Finally, from the experience during this study some lessons can be learned. Firstly, gathering additional data about patients diagnosed with influenza virus in the non-sentinel surveillance turned out to be extremely difficult and time consuming, because the non-sentinel surveillance is not organized to accommodate the possibility of tracing back patients or their physicians and thus collecting additional data. Consequently, the response to the questionnaire for the patients from the non-sentinel surveillance was low with only 49% for a complete dataset. Secondly, data from regular surveillance are not by definition suitable for specific analytical studies, because the objectives for data collection for surveillance might be different than for a specific analytical study. Additional study protocols will be advisable for future studies in which virological characteristics of new potentially more pathogenic influenza strains are investigated in relation to clinical and epidemiological characteristics. In the Netherlands prepandemic and pandemic study plans have been developed for such studies, that already have been used during the epidemic with influenza A(H1N1) 2009 [34]. The recent emergence of oseltamivir resistant influenza viruses in 2007-2008 as well as the recent pandemic of influenza A(H1N1) 2009 has shown that is necessary to be able to answer questions about the clinical impact of new potentially more pathogenic influenza strains or other respiratory viruses timely. Especially linked clinical and virological data from patients with severe acute respiratory infectious diseases are needed. However, specimens from hospitalized patients (i.e. non sentinel specimens) are sent in to NIC-ErasmusMC for characterization typically with minimal patient, clinical, and course of disease information and with a delay of several weeks. It has been extremely difficult to obtain robust clinical and course of disease information afterwards for these patients in this study. This phenomenon has also complicated a similar Europe-wide study in which only 5 countries, including the Netherlands, were able to participate which could obtain follow-up data relatively easy [28]. Despite pre-established plans for a pandemic we had the same experience to obtain follow-up information on hospitalized patients during the A(H1N1) 2009 pandemic. To avoid these problems in the future, the establishment of a (national) clinical network of laboratories and hospitals that surveys severe acute respiratory infectious diseases would be preferable. In such a network a close interaction between surveillance and clinical virology is needed for rapid access to combined virological and clinical data.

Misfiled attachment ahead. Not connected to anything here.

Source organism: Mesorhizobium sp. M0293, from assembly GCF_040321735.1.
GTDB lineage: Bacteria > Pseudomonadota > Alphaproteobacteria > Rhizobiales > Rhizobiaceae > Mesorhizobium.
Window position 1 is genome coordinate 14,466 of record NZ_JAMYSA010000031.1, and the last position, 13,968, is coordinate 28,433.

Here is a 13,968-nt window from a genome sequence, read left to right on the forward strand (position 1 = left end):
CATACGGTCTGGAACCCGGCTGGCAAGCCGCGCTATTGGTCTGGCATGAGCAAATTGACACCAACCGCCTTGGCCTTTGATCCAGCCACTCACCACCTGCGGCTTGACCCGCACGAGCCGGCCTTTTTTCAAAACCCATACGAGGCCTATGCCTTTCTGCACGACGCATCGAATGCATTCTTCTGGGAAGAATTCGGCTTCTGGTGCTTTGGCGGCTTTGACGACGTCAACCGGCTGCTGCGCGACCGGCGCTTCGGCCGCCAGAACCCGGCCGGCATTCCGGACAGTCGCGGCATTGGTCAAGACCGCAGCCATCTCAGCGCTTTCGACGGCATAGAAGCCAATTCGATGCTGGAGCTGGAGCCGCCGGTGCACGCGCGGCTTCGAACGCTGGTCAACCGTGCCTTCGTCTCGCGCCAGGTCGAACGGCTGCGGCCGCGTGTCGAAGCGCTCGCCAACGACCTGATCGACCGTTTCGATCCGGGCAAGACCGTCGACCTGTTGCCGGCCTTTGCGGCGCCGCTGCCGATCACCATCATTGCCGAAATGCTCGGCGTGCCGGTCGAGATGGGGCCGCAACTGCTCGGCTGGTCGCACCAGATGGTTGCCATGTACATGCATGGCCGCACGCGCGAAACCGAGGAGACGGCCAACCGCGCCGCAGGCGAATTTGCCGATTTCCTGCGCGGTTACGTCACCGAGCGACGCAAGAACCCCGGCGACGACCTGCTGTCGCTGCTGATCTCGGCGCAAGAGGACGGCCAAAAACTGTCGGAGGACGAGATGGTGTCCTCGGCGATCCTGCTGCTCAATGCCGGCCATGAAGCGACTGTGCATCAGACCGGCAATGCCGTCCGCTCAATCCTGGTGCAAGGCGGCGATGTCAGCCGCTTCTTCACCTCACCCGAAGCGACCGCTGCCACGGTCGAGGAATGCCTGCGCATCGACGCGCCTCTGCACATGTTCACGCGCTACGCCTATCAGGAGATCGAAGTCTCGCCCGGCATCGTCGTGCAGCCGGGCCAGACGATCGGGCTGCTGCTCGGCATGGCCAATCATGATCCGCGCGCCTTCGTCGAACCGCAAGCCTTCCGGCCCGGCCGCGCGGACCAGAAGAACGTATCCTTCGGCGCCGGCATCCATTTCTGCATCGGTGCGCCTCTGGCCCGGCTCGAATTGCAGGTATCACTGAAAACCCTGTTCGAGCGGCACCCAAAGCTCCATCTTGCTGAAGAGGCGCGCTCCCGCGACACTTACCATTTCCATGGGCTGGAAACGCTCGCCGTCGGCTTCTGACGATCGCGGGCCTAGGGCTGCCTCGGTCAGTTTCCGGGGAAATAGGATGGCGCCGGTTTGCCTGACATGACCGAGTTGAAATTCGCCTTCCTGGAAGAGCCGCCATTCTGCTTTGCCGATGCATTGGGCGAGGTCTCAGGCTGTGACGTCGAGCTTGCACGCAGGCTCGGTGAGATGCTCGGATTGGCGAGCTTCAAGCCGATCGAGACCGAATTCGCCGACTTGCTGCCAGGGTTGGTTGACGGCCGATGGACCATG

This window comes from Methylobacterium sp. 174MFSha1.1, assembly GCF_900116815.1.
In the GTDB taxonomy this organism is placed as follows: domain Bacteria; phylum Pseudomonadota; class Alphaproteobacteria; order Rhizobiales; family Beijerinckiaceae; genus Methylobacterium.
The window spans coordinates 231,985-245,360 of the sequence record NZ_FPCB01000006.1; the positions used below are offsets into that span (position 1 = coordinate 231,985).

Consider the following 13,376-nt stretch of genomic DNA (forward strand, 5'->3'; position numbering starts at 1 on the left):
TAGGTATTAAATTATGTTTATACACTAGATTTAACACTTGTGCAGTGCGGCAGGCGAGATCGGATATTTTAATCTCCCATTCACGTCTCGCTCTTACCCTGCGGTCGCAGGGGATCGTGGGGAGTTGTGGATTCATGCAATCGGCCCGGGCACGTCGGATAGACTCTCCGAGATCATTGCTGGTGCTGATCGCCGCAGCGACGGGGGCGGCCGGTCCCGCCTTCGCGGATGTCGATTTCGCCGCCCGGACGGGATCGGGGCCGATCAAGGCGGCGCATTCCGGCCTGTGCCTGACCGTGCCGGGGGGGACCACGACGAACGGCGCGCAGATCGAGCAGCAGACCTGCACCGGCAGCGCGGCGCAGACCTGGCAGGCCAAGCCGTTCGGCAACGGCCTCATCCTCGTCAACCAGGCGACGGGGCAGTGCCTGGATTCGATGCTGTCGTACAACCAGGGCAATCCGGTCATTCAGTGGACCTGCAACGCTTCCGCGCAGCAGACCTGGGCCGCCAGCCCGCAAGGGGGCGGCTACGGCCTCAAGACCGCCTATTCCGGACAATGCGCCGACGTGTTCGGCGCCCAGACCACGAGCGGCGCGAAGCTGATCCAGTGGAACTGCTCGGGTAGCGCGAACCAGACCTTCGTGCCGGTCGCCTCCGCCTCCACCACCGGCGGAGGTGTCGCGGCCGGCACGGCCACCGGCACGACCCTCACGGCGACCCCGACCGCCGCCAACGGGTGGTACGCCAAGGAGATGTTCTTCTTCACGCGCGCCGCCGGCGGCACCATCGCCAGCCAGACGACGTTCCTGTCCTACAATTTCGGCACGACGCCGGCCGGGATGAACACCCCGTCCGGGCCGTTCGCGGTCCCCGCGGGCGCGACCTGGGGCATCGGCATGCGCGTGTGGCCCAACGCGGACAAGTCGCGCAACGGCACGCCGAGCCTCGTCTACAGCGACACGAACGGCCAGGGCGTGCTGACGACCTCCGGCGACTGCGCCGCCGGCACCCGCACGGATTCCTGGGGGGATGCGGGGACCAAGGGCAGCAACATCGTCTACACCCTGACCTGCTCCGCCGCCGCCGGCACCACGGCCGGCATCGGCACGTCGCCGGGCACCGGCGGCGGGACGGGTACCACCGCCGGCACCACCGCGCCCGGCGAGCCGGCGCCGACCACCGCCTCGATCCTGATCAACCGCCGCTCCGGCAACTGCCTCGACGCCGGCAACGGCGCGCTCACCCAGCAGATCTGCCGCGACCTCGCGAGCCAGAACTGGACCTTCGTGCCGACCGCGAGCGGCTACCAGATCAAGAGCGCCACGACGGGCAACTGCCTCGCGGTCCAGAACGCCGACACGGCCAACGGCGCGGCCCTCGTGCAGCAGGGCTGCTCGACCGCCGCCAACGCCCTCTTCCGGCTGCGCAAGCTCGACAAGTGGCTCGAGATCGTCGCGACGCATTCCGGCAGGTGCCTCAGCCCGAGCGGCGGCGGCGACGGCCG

A large proportion influenza A(H1N1) oseltamivir resistant viruses was detected in the Netherlands in 2007-2008, whilst in our enhanced surveillance no significant effect on clinical presentation of patients was found. Hence, ORV did not confer more severe disease. This event provides justification for continuous monitoring of the antiviral drug sensitivity profile circulation of influenza viruses. In addition, more research is needed to elucidate the emergence of naturally resistant influenza viruses. The recent emergence of oseltamivir resistant influenza viruses in 2007-2008 as well as the recent pandemic of influenza A(H1N1) 2009 has shown that in the current system in the Netherlands it proved difficult to answer questions about the clinical impact of new potentially more pathogenic influenza strains or other respiratory viruses timely. Possibly, establishing a clinical network of laboratories and hospitals that surveys severe respiratory infectious diseases would fulfil this need.


Financial support: Dutch Ministry of Health, Welfare and Sport.

Potential conflicts of interest: Ruud van Beek, Albert Osterhaus and Guus Rimmelzwaan are part-time employed by Viroclinics Biosciences BV, a spin-off company of Erasmus MC Holding. All other authors: no conflicts.


We thank all patients and their general practitioners or hospital physicians for providing information and specimens for investigation, the Dutch virologists for sending non-sentinel virus isolates to the NIC, the Dutch Society for Clinical Virology for their help in designing the clinical study among non-sentinel patients, and Mrs. Heshusius-Valen (NIVEL) for her crucial role in data collection. We thank Wichard Tilstra, Astrid Glas, Mariam Bagheri and Shireen Jenny for technical assistance.